I tried the same last night. So at least it worked for me if I used “localhost” instead of “api.thinger.io”. However, if I tried to connect from another computer on my network, then I got the connection refused as well, even after changing the URL to the actual IP address of the server. I do not know if you need to setup some permissions to be able to access the web server from a different computer.
I was able to (actually had to) create a new thinger.io account on the local server before I could log, kinda makes sense.
Bottom line for me at least. If I use “localhost” and access the console from the computer where the thinger.io server is installed, then everything works perfectly. Accessing it from a remote computer on the same LAN does not because of some permission issues.
SMTP is not required for register by default. The server listen by default in all network interfaces (0.0.0.0). In order to make it work externally, it is required to check firewalls for ports for 443 (https), 80 (http), 25200 (thinger connection), and 25202 (thinger secure connection). To connect your browser to the server platform, just set locahost in the settings if you are using the server in the same host, or the server ip address if you are accessing from another host.
And, of course, the local deployment requires a new account, as all the data is handled offline in your server!
As a note, I checked the ports on my local server using Macs port scan in Network Utility, and it showed that all the ports you mentioned were actually open. Since I kept getting the connection refused message when trying to log in from a remote computer, it most likely had to do with the SSL certificate.
So I tried opening the Error Console in my browser, and it said the following
[Error] Failed to load resource: The certificate for this server is invalid. You might be connecting to a server that is pretending to be “192.168.1.24” which could put your confidential information at risk. (token, line 0)
So of course it had to do with the secure https connection after visiting the server IP one time with https://, and whitelisting the IP, then everything is working perfectly.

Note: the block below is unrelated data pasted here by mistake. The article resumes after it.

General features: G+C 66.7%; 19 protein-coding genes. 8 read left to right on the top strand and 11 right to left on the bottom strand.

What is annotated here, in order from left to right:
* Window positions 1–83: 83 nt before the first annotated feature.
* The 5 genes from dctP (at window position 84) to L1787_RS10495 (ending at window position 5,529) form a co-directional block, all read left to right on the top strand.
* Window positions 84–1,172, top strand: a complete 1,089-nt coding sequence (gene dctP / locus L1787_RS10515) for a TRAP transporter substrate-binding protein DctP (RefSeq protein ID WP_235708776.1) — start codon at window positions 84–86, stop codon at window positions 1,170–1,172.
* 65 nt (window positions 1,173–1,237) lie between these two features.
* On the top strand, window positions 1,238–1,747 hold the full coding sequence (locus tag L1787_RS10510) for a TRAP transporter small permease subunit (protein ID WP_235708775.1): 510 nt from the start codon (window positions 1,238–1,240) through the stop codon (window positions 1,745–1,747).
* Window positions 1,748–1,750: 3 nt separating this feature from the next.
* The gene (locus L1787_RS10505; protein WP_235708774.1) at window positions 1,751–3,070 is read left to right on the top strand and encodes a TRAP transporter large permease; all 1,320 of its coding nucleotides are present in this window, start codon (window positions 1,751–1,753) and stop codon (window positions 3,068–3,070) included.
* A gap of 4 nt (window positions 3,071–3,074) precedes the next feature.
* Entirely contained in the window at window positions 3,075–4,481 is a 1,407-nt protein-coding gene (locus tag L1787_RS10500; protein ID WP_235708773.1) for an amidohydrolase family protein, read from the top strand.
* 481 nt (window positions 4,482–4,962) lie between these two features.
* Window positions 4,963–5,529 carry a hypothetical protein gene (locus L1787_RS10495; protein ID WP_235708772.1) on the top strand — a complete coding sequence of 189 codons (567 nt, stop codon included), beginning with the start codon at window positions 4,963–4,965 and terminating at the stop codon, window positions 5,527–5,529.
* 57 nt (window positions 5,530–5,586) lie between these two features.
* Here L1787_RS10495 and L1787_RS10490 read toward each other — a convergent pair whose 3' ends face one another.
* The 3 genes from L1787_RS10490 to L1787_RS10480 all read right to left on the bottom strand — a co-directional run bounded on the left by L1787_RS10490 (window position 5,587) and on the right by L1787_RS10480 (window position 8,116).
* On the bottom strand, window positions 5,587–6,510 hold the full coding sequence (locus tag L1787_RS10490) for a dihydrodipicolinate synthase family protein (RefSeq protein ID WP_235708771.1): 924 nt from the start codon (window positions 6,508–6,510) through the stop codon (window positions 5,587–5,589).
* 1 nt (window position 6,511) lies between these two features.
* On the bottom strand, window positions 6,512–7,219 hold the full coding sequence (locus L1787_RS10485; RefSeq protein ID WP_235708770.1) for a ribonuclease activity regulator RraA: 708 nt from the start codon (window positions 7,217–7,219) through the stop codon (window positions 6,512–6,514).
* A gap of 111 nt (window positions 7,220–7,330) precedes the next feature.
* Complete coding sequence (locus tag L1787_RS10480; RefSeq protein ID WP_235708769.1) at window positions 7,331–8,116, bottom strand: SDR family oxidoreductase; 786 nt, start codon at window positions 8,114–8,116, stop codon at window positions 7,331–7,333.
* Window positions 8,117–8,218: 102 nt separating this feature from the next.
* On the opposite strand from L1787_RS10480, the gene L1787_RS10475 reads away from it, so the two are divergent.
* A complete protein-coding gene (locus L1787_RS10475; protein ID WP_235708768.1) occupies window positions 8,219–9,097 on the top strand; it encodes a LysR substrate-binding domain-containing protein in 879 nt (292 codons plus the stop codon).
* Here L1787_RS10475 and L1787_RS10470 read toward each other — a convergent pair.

Of course the proper solution would be to get a SSL certificate
I also found out on a clean Ubuntu 16.04, mongodb will not automatically start, so you have to add it manually. If you receive the message “internal server error”, then mongodb is most likely not running. I followed the guide here to make sure it automatically starts when the server restarts
Here it says:
As of publication time, the official Ubuntu 16.04 MongoDB packages have not yet been updated to use the new systemd init system which is enabled by default on Ubuntu 16.04. Running MongoDB using those packages on a clean Ubuntu 16.04 server involves following an additional step to configure MongoDB as a systemd service that will automatically start on boot.
All good info thanks as it wasn’t that obvious that I had to create a new user as pointing to my server. After doing this and autostart MongoDB the server is up and running and recording data.
However, I am still massively confused how this local server can now be accessed via the cloud console provided by thinger.io. Or, am I wrong in thinking this and my local server is only available on my local network? I don’t understand how console.thinger.io reroutes to my local install.
Hi, nice you got it working! Maybe it is useful to update the docs for clarifying the MongoDB aspect. Any pull request for that?
Regarding your question, the cloud console is pointing to your server as you have configured it in settings page. Notice that the cloud console is just a client that interacts with any server instance by using the server REST API. So, https://console.thinger.io provides you the web client that interacts with your server, it does not render anything on the server side, just provide the client pages and scripts. In fact, I have prepared packages (that will be available quite soon) for Windows, Linux and Mac, so you can download and run the console in your local machines…
Not sure if it is clear… This is a “modern” approach that greatly differs from standard web pages, so it can confuse at the beginning.
Would be useful to also include a line about creating a new account as it is on the local server. It shouldn’t have caught me out but did
Thanks for explaining about the REST API and it does now make sense how I am picking up my local machine when on my own network and pointing to https://console.thinger.io. However, and it is probably still me not understanding, but should I be able to access my local servers console when away from my network by pointing to https://console.thinger.io? I assumed that my server would be collecting all of the data and the cloud console would be able to display it.